I have to admit that I was impressed. I have stayed in quite some high-end hotels, but of the city hotels that I have stayed in this was probably the best that I ever spent a night at. I don’t want to compare it to tropical resorts, because you should not compare apples with oranges, but for a city hotel I don’t think you can get it much better. Of course this kind of hotel does not come cheap, but for me it was absolutely worth it. On a business trip I would not stay here, for work I normally try to stay in more budget oriented hotels (my standard HK hotel costs about 25% of the price of this hotel per night), but for private trips I don’t mind spending a bit more for a luxurious experience. At the moment the hotel has specials because they just opened, so if you want to try it out now is a good time. By the way, Upper House has a sister hotel in Beijing, Opposite House, that (at least judging from the outside and the entrance) looks just as special. I had dinner there last Monday and spent an hour working in their lobby, and was also quite impressed.
The trip itself was a lot of fun. On Friday afternoon my wife and I walked around Central, doing some shopping (I bought a large number of books at Dymocks!) and enjoying drinks in one of the many cafes. At night we had dinner at M at the Fringe, the Hong Kong version of Shanghai’s M on the Bund. M at the Fringe will close in late December, so it was the last time we could have dinner here (probably more about the M chain of restaurants soon in another blog post). After dinner we spent some time in Lan Kwai Fong before getting a good night’s sleep. Saturday morning I started by making some espressos and reading the South China Morning Post on the couch. A relaxed start of the day. Later we took the ferry to Discovery Bay for brunch with friends who live there.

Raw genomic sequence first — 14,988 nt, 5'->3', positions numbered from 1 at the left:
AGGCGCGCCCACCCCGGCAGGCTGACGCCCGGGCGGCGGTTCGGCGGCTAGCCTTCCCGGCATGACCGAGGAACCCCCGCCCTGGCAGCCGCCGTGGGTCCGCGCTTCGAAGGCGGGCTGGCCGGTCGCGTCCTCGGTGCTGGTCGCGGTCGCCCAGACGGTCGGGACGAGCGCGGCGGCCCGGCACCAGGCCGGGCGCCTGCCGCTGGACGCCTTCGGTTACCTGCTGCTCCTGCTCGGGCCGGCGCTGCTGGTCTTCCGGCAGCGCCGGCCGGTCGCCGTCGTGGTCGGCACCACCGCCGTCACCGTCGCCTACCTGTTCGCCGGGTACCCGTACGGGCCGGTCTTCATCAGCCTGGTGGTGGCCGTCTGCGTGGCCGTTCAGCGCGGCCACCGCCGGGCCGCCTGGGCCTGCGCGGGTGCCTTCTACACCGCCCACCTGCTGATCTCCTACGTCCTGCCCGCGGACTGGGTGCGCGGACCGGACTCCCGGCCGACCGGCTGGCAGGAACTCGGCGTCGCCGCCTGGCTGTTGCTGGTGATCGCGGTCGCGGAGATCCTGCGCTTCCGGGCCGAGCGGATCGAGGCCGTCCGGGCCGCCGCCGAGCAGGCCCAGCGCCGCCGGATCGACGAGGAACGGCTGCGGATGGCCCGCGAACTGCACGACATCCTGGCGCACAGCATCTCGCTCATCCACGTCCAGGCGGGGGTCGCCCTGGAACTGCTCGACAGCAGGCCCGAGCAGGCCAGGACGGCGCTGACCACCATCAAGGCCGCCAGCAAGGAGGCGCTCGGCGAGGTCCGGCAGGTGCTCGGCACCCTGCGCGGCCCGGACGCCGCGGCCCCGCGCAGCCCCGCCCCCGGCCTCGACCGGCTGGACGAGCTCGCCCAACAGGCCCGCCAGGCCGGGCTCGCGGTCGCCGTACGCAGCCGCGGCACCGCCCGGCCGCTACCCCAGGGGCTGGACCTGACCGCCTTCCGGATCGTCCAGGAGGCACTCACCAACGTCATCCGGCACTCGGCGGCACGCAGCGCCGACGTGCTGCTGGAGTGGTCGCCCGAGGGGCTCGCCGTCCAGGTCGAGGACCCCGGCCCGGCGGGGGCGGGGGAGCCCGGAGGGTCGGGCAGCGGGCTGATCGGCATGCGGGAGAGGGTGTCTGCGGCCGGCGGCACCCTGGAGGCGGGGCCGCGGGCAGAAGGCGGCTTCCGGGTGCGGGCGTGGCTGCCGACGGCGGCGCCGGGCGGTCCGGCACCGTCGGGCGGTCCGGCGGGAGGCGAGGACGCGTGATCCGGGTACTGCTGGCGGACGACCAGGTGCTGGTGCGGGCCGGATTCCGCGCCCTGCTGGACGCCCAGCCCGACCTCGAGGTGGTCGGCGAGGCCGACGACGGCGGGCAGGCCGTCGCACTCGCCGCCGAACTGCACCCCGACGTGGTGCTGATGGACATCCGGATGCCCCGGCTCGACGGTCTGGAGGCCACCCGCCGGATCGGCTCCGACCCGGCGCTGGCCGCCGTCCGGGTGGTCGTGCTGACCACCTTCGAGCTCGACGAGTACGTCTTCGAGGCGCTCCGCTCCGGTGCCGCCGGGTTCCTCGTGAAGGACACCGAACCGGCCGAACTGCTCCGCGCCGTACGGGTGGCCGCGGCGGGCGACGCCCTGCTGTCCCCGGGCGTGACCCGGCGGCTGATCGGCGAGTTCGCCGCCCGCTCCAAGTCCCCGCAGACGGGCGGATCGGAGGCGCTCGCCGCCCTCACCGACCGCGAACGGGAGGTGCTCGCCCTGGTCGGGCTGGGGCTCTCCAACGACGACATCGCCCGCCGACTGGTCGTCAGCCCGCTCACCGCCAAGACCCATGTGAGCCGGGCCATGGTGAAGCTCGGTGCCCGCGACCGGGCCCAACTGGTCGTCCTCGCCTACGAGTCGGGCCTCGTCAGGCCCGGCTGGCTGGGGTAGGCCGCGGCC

In the afternoon my wife went shopping with her girlfriends, and I went back to the hotel to work a few hours. After that I went for a run on Bowen Road. As most runners who have ever stayed in downtown Hong Kong probably know, Bowen Road is one of the best places to run. The road starts above Admiralty, about a kilometer up (follow the foot path past next to the Peak Tram up until the 2nd bridge). From there you can run for about 4 kilometers on a flat surface overlooking the city. There is no traffic for most of the road, just a lot of other runners and hikers.
Half way Bowen Road you can take a right to go up into the mountains. I had planned to do that, but missed the turn and eventually ended up at the end of Bowen Road. From there I ran up a bit further until the trail that I was following suddenly stopped. So I decided to take it easy and slowly run back. I thought I had run about 10 km, but when I later mapped the route on DailyMile.com it turned out to be 13.5 km. Not a bad training, especially considering the hills and the hard surface (I normally run on a treadmill). After a hot bath at the hotel I felt reborn!
At night I headed to Causeway Bay for a dinner with friends at Agnes B. – Le Pain Grillee. A very nice
and cozy French restaurant on 111, Leighton Road. We had some excellent food and wines there; I’d recommend the restaurant to others. After dinner we walked around a bit before ending the night in the hotel room reading a picture book about the history of Hong Kong while having some drinks from the minibar (and listening to a Buddha Bar CD on the sound system).
On Sunday I again started the day with the SCMP and an espresso, before heading for a Dim Sum brunch at Zen with friends. After lunch we decided to take an earlier flight back to Shanghai, because we both missed our kids. So we went over to IFC to check in and managed to get the last seats on the 3 PM Dragonair shuttle back home. I look back at a fantastic weekend: good food and wine, interesting talks with my wife and with friends, lots of new books and clothes, and even a good work-out session in the hills. I wish I would have time to do this more often.